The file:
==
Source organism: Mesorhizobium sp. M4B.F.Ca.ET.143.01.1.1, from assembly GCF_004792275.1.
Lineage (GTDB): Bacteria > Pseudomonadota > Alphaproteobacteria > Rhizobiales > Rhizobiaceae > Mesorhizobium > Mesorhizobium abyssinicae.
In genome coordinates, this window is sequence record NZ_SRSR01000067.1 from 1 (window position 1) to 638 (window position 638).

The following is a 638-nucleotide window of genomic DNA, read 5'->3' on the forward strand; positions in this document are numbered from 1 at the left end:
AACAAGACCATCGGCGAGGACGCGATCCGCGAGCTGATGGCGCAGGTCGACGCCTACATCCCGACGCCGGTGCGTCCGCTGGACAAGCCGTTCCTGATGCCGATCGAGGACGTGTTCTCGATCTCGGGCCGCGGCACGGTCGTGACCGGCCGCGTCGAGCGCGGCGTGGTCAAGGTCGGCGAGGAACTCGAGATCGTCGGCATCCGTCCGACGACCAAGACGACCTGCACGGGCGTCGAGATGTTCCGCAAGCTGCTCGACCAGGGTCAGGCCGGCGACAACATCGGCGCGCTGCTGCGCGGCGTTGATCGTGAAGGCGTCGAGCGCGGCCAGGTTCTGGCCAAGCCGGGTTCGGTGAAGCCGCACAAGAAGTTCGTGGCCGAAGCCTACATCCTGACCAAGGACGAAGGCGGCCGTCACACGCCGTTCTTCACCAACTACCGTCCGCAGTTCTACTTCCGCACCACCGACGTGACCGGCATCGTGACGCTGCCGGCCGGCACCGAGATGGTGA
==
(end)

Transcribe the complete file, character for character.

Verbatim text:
Source organism: Mesorhizobium sp. M4B.F.Ca.ET.143.01.1.1, from assembly GCF_004792275.1.
Lineage (GTDB): Bacteria > Pseudomonadota > Alphaproteobacteria > Rhizobiales > Rhizobiaceae > Mesorhizobium > Mesorhizobium abyssinicae.
In genome coordinates, this window is sequence record NZ_SRSR01000067.1 from 1 (window position 1) to 638 (window position 638).

The following is a 638-nucleotide window of genomic DNA, read 5'->3' on the forward strand; positions in this document are numbered from 1 at the left end:
AACAAGACCATCGGCGAGGACGCGATCCGCGAGCTGATGGCGCAGGTCGACGCCTACATCCCGACGCCGGTGCGTCCGCTGGACAAGCCGTTCCTGATGCCGATCGAGGACGTGTTCTCGATCTCGGGCCGCGGCACGGTCGTGACCGGCCGCGTCGAGCGCGGCGTGGTCAAGGTCGGCGAGGAACTCGAGATCGTCGGCATCCGTCCGACGACCAAGACGACCTGCACGGGCGTCGAGATGTTCCGCAAGCTGCTCGACCAGGGTCAGGCCGGCGACAACATCGGCGCGCTGCTGCGCGGCGTTGATCGTGAAGGCGTCGAGCGCGGCCAGGTTCTGGCCAAGCCGGGTTCGGTGAAGCCGCACAAGAAGTTCGTGGCCGAAGCCTACATCCTGACCAAGGACGAAGGCGGCCGTCACACGCCGTTCTTCACCAACTACCGTCCGCAGTTCTACTTCCGCACCACCGACGTGACCGGCATCGTGACGCTGCCGGCCGGCACCGAGATGGTGA